capsule review


At a Glance
  • Generic Company Place Holder RoboGeo

Knowing exactly where a photo was taken can be incredibly useful. Insurance agents can not only pinpoint the damage, but can look at a map of the intersection where an accident took place. Real estate agents can create a virtual walking tour of houses in a particular neighborhood. And world travelers can retrace almost every step they took on a vacation.

RoboGeo makes the act of "geocoding" (adding geographic location data) to an image file very easy. You simply point the program at a folder full of photos (or a single one), then use any of a number of data files created by a GPS device or an application like Google Earth to pinpoint the precise location where the photo was taken, and RoboGeo does the rest.

The program accepts geographic data in a number of formats: GPS tracklogs or waypoint files; NMEA files; or you can look up the location with a built-in search engine, with Google Earth, or you can manually enter the latitude and longitude coordinates yourself. Once the images have been geocoded, you can write the location data to the image file's EXIF headers, stamp the image with the coordinates, export the file to a Google Earth KML file, or export the geocoded image to Flickr, MapPoint, or Google Maps. If you're so inclined, you can even annotate the image with a prerecorded audio file.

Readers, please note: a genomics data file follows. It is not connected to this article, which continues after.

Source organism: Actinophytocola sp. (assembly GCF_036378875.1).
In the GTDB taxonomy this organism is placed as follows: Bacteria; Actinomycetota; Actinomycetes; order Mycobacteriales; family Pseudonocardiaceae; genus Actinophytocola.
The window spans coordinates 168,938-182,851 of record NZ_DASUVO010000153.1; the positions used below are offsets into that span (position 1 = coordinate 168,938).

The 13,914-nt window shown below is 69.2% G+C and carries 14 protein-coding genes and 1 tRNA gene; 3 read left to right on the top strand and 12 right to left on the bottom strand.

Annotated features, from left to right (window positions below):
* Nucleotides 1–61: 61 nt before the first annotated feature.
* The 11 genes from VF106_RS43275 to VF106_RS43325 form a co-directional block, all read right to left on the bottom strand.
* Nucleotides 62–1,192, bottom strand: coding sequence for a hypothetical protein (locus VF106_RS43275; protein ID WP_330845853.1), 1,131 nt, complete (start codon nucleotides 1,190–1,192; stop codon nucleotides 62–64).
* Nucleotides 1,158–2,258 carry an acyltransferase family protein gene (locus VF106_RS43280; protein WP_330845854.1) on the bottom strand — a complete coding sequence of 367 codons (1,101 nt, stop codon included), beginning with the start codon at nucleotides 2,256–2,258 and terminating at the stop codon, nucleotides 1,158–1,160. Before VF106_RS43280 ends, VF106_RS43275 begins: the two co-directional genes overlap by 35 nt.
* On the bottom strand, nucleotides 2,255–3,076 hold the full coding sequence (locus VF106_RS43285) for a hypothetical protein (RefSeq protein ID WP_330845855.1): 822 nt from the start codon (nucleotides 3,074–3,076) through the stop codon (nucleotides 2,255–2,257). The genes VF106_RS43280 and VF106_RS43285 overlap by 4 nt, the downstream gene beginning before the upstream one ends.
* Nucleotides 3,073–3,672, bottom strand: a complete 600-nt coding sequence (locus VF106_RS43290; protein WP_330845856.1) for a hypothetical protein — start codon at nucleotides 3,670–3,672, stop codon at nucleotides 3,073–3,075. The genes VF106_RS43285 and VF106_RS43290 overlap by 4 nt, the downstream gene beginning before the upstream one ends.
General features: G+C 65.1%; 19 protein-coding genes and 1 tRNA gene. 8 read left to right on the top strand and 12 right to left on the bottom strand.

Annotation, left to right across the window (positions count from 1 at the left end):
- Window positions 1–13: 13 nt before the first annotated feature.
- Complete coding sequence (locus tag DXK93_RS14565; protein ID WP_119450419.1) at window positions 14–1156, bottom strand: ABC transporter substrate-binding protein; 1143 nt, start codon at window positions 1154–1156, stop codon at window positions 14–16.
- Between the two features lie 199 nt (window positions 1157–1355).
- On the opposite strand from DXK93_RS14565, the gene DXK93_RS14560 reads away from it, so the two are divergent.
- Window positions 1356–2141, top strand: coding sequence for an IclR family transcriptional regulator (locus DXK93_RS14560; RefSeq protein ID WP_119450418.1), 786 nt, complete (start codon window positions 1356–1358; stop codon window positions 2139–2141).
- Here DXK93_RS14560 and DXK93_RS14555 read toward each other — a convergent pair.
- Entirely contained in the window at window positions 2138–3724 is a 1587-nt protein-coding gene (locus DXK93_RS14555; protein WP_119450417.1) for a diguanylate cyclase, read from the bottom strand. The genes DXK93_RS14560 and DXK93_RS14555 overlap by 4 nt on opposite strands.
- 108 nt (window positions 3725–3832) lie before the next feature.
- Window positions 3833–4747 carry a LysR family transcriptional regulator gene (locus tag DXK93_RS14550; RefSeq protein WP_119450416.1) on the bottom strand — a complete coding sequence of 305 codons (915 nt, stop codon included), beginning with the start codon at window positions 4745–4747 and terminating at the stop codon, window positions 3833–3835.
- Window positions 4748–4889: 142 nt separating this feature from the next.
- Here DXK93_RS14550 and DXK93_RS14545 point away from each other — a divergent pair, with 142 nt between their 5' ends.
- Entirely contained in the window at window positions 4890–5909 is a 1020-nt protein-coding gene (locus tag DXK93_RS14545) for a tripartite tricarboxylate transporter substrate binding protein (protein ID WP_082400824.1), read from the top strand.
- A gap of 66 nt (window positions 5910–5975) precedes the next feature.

RoboGeo's trial version offers the full features of the registered version, but incorporates a fairly large, random error rate into the geocoding data (the location data can be as much as a full kilometer off from the true location). Instead of a nice smooth path from one photo to the next, the geocoding will export KML files that make it look like you're zigzagging around all over the place. But if you want to do a lot of geocoding of your image files, RoboGeo is about the easiest and most full-featured tool you can use, and the registration fee might be well worth it.

Note from the vendor: Intentional errors are introduced in the demo version that cause the latitude and longitude values to be inaccurate by up to about a kilometer. Otherwise, the demo is fully functional.

--Andrew Brandt

To comment on this article and other PCWorld content, visit our Facebook page or our Twitter feed.
At a Glance
  • Generic Company Place Holder RoboGeo

Shop Tech Products at Amazon